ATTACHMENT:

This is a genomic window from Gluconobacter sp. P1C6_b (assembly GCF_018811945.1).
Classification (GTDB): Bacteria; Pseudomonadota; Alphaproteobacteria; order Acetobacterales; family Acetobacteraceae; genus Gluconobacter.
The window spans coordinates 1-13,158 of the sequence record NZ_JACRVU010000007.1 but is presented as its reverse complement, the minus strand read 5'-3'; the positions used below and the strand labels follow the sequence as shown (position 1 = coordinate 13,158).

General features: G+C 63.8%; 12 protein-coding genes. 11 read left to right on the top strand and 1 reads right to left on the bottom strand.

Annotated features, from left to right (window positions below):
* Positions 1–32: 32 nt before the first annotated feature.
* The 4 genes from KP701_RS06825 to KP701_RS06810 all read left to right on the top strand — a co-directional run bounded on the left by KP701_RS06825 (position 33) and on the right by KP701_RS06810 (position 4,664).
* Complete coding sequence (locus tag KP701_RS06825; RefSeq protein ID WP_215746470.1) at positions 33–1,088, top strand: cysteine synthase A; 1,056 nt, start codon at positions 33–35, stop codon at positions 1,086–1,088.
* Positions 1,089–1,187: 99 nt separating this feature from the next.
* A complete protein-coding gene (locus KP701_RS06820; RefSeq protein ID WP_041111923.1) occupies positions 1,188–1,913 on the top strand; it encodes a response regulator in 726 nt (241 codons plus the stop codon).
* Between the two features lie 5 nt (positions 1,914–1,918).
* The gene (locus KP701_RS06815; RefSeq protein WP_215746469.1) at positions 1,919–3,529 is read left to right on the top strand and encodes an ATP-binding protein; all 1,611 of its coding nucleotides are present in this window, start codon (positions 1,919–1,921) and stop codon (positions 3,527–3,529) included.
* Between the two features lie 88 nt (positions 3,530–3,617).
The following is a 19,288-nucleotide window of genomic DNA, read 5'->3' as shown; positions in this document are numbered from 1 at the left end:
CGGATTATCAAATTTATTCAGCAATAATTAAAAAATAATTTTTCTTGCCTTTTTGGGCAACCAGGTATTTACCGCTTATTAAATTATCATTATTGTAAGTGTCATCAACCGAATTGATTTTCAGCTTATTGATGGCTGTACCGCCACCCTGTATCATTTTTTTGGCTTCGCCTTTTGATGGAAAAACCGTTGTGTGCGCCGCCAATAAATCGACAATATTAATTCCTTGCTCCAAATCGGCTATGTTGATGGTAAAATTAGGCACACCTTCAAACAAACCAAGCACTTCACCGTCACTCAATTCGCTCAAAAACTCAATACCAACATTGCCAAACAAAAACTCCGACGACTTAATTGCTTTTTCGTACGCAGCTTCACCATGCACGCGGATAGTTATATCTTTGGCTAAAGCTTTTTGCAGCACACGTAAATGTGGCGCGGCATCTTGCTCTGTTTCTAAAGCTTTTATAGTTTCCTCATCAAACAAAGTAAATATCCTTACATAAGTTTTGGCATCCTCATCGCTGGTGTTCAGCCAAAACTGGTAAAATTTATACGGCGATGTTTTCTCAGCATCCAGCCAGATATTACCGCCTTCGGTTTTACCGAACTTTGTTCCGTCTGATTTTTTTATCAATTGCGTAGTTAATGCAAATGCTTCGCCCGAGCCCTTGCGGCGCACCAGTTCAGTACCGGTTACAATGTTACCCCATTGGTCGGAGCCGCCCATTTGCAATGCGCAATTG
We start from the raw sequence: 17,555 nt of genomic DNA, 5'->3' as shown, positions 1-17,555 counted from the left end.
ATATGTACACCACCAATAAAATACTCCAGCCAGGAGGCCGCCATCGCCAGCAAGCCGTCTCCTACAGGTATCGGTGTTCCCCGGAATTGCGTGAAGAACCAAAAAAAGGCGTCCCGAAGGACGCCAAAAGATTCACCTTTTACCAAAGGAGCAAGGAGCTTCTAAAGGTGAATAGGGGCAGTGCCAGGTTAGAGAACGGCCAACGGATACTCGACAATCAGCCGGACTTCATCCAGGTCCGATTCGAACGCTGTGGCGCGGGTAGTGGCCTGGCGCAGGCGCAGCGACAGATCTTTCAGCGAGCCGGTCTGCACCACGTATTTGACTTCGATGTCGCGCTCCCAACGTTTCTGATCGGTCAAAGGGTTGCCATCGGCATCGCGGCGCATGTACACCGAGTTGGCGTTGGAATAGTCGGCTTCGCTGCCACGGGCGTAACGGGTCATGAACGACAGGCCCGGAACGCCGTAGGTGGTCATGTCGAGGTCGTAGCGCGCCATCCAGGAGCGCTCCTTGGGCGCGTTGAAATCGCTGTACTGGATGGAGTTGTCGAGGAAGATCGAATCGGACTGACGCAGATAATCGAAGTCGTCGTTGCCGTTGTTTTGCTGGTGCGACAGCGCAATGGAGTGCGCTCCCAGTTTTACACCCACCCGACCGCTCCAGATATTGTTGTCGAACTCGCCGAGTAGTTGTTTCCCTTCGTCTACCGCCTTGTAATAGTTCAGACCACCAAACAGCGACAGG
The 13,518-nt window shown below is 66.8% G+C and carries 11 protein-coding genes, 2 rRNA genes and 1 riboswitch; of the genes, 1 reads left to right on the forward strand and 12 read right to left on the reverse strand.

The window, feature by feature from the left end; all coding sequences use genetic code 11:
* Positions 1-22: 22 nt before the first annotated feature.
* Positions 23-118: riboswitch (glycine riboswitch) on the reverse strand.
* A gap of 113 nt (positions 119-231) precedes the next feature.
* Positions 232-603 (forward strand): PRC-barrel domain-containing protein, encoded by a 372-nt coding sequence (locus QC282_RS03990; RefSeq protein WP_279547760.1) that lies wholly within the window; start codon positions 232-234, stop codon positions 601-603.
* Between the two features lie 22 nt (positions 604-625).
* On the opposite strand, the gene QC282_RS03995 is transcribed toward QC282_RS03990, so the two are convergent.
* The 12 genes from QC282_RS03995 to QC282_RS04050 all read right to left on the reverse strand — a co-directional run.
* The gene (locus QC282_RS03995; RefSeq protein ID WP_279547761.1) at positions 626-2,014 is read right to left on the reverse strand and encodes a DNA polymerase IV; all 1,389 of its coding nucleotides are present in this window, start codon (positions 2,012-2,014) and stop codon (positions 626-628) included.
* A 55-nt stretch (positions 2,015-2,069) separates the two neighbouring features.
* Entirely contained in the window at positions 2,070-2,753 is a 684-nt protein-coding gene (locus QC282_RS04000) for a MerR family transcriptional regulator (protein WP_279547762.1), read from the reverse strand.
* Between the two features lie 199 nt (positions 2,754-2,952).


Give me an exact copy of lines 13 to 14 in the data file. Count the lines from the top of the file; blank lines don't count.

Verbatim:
* Between the two features lie 88 nt (positions 3,530–3,617).
The following is a 19,288-nucleotide window of genomic DNA, read 5'->3' as shown; positions in this document are numbered from 1 at the left end: